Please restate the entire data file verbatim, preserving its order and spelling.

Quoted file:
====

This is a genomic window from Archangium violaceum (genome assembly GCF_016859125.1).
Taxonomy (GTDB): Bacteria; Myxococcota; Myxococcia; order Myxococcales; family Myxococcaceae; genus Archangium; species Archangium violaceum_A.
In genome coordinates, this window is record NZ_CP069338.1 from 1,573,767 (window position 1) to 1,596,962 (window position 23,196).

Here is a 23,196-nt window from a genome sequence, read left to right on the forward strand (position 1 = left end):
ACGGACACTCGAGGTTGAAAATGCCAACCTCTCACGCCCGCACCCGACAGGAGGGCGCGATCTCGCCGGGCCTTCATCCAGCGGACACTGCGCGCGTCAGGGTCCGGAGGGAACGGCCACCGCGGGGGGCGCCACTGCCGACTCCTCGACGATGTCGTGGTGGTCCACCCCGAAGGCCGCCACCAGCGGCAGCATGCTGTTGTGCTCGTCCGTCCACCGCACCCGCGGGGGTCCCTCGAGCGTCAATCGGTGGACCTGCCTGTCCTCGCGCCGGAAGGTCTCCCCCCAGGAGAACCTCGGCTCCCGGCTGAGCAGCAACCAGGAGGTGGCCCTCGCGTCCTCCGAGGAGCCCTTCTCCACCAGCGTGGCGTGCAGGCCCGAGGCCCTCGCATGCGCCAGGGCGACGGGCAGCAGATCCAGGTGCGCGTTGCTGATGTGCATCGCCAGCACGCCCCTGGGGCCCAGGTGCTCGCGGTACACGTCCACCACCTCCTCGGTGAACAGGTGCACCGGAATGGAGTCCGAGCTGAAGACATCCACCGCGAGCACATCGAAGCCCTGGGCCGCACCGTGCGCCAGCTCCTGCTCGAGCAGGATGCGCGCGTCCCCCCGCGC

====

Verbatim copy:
This is a genomic window from Archangium violaceum (genome assembly GCF_016859125.1).
Taxonomy (GTDB): Bacteria; Myxococcota; Myxococcia; order Myxococcales; family Myxococcaceae; genus Archangium; species Archangium violaceum_A.
In genome coordinates, this window is record NZ_CP069338.1 from 1,573,767 (window position 1) to 1,596,962 (window position 23,196).

Here is a 23,196-nt window from a genome sequence, read left to right on the forward strand (position 1 = left end):
ACGGACACTCGAGGTTGAAAATGCCAACCTCTCACGCCCGCACCCGACAGGAGGGCGCGATCTCGCCGGGCCTTCATCCAGCGGACACTGCGCGCGTCAGGGTCCGGAGGGAACGGCCACCGCGGGGGGCGCCACTGCCGACTCCTCGACGATGTCGTGGTGGTCCACCCCGAAGGCCGCCACCAGCGGCAGCATGCTGTTGTGCTCGTCCGTCCACCGCACCCGCGGGGGTCCCTCGAGCGTCAATCGGTGGACCTGCCTGTCCTCGCGCCGGAAGGTCTCCCCCCAGGAGAACCTCGGCTCCCGGCTGAGCAGCAACCAGGAGGTGGCCCTCGCGTCCTCCGAGGAGCCCTTCTCCACCAGCGTGGCGTGCAGGCCCGAGGCCCTCGCATGCGCCAGGGCGACGGGCAGCAGATCCAGGTGCGCGTTGCTGATGTGCATCGCCAGCACGCCCCTGGGGCCCAGGTGCTCGCGGTACACGTCCACCACCTCCTCGGTGAACAGGTGCACCGGAATGGAGTCCGAGCTGAAGACATCCACCGCGAGCACATCGAAGCCCTGGGCCGCACCGTGCGCCAGCTCCTGCTCGAGCAGGATGCGCGCGTCCCCCCGCGC